I hit this bug in the two places I tested for it: on Windows (PHP 5.3.1 under XAMPP 1.7.3),
and on Linux (PHP Version 5.3.2-1ubuntu4.5) ― both on an Intel Core Duo processor. I've
written a bug report.

わたしは自分がテストした環境の二つWindows と Linux でこのバグに当たりました。

What's Going On?

As a string, 2.2250738585072011e-308 causes no problems; it's when it's treated as a numeric
value that the bug hits.

This works:

<?php $d = '2.2250738585072011e-308'; echo$d; ?>

but this doesn't:

<?php $d = '2.2250738585072011e-308'; echo$d + 0; ?>

I don't have a debug build of PHP available, but I did poke around in the source code
(version 5.2.8). I found zend_strtod.c, which appears to be based on a very old version of
David Gay's strtod() function. I don't know if zend_strtod() is even called in this case,
but it was simple enough for me to isolate it and run it outside of PHP ― under Visual C++
in fact. It did not hang on that input. (Update: zend_strtod() is called.) What's Special

2.2250738585072011e-308 represents the largest subnormal double-precision floating-point number;
written as a hexadecimal floating-point constant, it's 0x0.fffffffffffffp-1022.
2.2250738585072011e-308 is one of five 17-digit decimal values that convert (correctly) to 0x0.fffffffffffffp-1022:

2.2250738585072011e-308 は非正規化数の倍精度浮動小数点数で最大の値を表現しています。

2.2250738585072011e-308 は 0x0.fffffffffffffp-1022 へと(正しく)変換される
17桁の十進数値五個のうちの一つです。

* 2.2250738585072007e-308
* 2.2250738585072008e-308
* 2.2250738585072009e-308
* 2.2250738585072010e-308
* 2.2250738585072011e-308

Only 2.2250738585072011e-308 causes the problem. It happens to be the largest of the five
decimal values, so I guess that matters somehow.

If you have any thoughts on what the bug is, please let me (or PHP) know.

Is This Serious?

I've gotten no response to my bug report yet, but I can't help but wonder: is this serious?
Could you bring down a Web server by entering this constant in a PHP-based form?

Update

Yes, it's serious.

for example, see

* Reddit.
* Slashdot.
* Hacker News.
* My PHP bug report.

And as pointed out in the comments, equivalent forms of the number also cause the problem:

* Variations on the placement of the decimal point: 0.22250738585072011e-307,
22.250738585072011e-309, 22250738585072011e-324, etc.
* Trailing zeros: e.g., 2.22507385850720110e-308.
* Leading zeros in the exponent: e.g., 2.2250738585072011e-0308.
* (Combinations of the above)

You can also alter the full 324 decimal place version of the number with leading and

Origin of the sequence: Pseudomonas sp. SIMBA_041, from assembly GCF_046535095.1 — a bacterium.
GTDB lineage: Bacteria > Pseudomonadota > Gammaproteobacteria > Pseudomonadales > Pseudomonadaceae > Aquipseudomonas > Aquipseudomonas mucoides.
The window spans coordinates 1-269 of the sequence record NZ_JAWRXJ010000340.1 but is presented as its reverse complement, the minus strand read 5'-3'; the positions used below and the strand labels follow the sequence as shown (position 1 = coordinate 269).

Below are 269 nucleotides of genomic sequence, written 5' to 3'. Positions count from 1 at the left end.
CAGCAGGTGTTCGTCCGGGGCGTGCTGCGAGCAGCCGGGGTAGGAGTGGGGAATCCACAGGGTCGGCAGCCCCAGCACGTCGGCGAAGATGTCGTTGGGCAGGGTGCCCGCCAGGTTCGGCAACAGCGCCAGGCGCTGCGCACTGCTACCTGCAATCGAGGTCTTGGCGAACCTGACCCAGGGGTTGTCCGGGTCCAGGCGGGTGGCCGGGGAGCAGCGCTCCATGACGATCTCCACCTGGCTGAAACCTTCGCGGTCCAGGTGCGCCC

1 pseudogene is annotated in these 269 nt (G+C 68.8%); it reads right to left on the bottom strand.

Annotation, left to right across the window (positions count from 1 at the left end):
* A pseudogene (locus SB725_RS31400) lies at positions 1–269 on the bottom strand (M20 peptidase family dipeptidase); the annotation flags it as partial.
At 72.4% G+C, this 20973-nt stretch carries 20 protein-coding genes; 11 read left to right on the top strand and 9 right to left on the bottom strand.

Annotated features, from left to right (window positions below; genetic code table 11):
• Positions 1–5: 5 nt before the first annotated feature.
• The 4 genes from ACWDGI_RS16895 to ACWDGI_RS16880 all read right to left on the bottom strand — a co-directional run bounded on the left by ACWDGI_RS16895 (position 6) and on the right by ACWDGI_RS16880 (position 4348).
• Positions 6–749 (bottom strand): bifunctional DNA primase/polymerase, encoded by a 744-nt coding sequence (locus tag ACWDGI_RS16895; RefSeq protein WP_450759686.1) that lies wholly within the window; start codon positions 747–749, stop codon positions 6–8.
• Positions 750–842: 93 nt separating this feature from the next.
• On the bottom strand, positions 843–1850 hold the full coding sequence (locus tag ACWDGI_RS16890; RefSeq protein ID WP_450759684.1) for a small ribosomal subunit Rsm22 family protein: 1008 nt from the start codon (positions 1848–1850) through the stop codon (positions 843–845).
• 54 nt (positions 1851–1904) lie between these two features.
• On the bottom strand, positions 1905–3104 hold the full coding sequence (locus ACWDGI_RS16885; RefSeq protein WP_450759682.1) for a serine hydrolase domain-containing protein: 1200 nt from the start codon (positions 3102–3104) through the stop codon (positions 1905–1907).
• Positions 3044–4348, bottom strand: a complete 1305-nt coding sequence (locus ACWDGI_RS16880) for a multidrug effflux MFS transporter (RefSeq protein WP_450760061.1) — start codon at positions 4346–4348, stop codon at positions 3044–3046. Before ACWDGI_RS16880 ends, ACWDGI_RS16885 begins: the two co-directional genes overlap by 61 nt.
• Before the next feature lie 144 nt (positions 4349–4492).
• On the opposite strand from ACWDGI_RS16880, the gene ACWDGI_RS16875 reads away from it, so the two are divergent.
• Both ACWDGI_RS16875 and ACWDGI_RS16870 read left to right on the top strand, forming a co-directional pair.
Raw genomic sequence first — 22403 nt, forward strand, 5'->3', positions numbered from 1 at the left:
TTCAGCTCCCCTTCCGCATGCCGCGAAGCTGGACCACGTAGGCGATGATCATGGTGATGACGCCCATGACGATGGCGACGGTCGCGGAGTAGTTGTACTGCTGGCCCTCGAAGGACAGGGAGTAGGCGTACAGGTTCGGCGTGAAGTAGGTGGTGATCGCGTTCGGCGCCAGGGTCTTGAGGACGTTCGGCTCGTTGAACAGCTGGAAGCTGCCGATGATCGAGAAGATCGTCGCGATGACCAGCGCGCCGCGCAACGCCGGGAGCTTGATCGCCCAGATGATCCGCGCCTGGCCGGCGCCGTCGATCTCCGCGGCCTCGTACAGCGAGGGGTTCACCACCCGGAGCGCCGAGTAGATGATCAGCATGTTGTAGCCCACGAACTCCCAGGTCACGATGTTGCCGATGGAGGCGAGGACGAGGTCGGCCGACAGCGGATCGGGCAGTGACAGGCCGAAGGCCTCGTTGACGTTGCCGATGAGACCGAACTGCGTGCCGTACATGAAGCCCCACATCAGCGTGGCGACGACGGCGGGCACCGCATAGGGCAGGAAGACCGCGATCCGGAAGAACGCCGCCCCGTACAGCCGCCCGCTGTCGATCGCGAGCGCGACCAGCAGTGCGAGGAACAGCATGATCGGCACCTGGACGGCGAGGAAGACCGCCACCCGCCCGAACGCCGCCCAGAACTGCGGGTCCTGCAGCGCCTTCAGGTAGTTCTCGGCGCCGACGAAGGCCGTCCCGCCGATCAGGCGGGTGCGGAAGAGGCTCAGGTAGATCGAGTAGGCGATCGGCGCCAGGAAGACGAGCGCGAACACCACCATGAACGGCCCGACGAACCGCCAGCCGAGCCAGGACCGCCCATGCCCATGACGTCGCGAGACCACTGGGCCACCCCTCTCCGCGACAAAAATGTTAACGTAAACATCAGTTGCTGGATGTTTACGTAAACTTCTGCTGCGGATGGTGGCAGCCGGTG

trailing zeros.

1/22/2011:
I thought of another set of numbers that cause the same problem ― numbers of 18 digits
or more but with the same 17 digit prefix. For example:

* 2.22507385850720111e-308
* 2.225073858507201123e-308
* 2.22507385850720113099e-308
* 2.225073858507201100001e-308
* 2.2250738585072011123456789012345678901234567890123456789e-308
* etc.

In decimal these numbers are distinct, but they all map to the same floating-point number.

It seems the only ones that cause a problem though are those whose 18th digit is 0, 1,
2, or 3 (2.22507385850720114e-308 doesn't cause the problem, for example).

Update: The Bug Has Been Fixed

The bug fix was released on 1/6/2011; this is from the PHP news release:

This release resolves a critical issue … where conversions from string to double might
cause the PHP interpreter to hang on systems using x87 FPU registers.

The problem is known to only affect x86 32-bit PHP processes, regardless of whether the
system hosting  PHP is 32-bit or 64-bit.

Update: An Analysis of the Bug and Its Fix

I've found the specific cause of the bug, and why the fix fixes it; please see my article
“Why “Volatile” Fixes the 2.2250738585072011e-308 Bug.”


Why “Volatile” Fixes the 2.2250738585072011e-308 Bug - Exploring Binary


### 2011年03月21日

#### ■_

Twitter / @Faith and Brave: Masterminds of Programming ...

Masterminds of Programmingを読むと、Objective-C設計者の老害っぷりがわかる。


がちょっと気になったり。 あの本の Objective-C の章でインタビュー受けているのは二人いるのだけど、 ふつー(ってなんですか) Objective-C の作者(設計者)として挙げられるのは おそらく Brad Cox の方。 Brad Cox, Ph.D.

んで、ざっと調べても

The A to Z of programming languages: Objective-C - a-z of programming languages, A to Z of programing languages - Computerworld

Do you have any regrets about maintaining the language i.e., any problems you didn't
resolve in the language you wish you had?

No. Lack of garbage collection was a known issue from the beginning, but an
inescapable one without sacrificing the reasons people choose C in the first place.

Was there any apprehension to selling the rights to Objective-C to Steve Jobs' NeXT in 1995?

Not really.

Do you think Objective-C would still be around today if it weren't for NeXT's acquisition?

Probably not.

How do you feel Objective-C 2.0 added to your original language? Can you still call it